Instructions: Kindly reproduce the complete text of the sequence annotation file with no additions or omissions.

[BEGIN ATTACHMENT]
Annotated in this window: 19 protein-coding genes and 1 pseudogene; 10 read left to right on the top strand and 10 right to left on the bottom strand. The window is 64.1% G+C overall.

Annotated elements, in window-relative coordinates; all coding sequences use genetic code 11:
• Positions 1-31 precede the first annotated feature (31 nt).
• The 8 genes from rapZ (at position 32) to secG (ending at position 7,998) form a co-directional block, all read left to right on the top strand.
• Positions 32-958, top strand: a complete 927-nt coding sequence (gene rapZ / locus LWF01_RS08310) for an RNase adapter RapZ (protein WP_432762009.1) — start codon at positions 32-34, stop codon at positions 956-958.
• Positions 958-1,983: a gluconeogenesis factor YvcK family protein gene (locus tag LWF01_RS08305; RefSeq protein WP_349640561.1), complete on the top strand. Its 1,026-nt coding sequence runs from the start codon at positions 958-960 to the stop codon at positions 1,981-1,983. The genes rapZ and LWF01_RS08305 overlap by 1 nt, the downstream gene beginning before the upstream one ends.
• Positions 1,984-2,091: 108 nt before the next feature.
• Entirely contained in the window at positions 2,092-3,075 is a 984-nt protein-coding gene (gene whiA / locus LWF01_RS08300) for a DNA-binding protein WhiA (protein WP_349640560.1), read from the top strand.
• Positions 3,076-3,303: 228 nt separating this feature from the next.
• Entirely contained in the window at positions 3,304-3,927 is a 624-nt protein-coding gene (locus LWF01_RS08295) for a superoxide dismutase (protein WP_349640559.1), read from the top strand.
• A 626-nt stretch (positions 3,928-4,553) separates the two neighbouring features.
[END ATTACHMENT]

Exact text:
Annotated in this window: 19 protein-coding genes and 1 pseudogene; 10 read left to right on the top strand and 10 right to left on the bottom strand. The window is 64.1% G+C overall.

Annotated elements, in window-relative coordinates; all coding sequences use genetic code 11:
• Positions 1-31 precede the first annotated feature (31 nt).
• The 8 genes from rapZ (at position 32) to secG (ending at position 7,998) form a co-directional block, all read left to right on the top strand.
• Positions 32-958, top strand: a complete 927-nt coding sequence (gene rapZ / locus LWF01_RS08310) for an RNase adapter RapZ (protein WP_432762009.1) — start codon at positions 32-34, stop codon at positions 956-958.
• Positions 958-1,983: a gluconeogenesis factor YvcK family protein gene (locus tag LWF01_RS08305; RefSeq protein WP_349640561.1), complete on the top strand. Its 1,026-nt coding sequence runs from the start codon at positions 958-960 to the stop codon at positions 1,981-1,983. The genes rapZ and LWF01_RS08305 overlap by 1 nt, the downstream gene beginning before the upstream one ends.
• Positions 1,984-2,091: 108 nt before the next feature.
• Entirely contained in the window at positions 2,092-3,075 is a 984-nt protein-coding gene (gene whiA / locus LWF01_RS08300) for a DNA-binding protein WhiA (protein WP_349640560.1), read from the top strand.
• Positions 3,076-3,303: 228 nt separating this feature from the next.
• Entirely contained in the window at positions 3,304-3,927 is a 624-nt protein-coding gene (locus LWF01_RS08295) for a superoxide dismutase (protein WP_349640559.1), read from the top strand.
• A 626-nt stretch (positions 3,928-4,553) separates the two neighbouring features.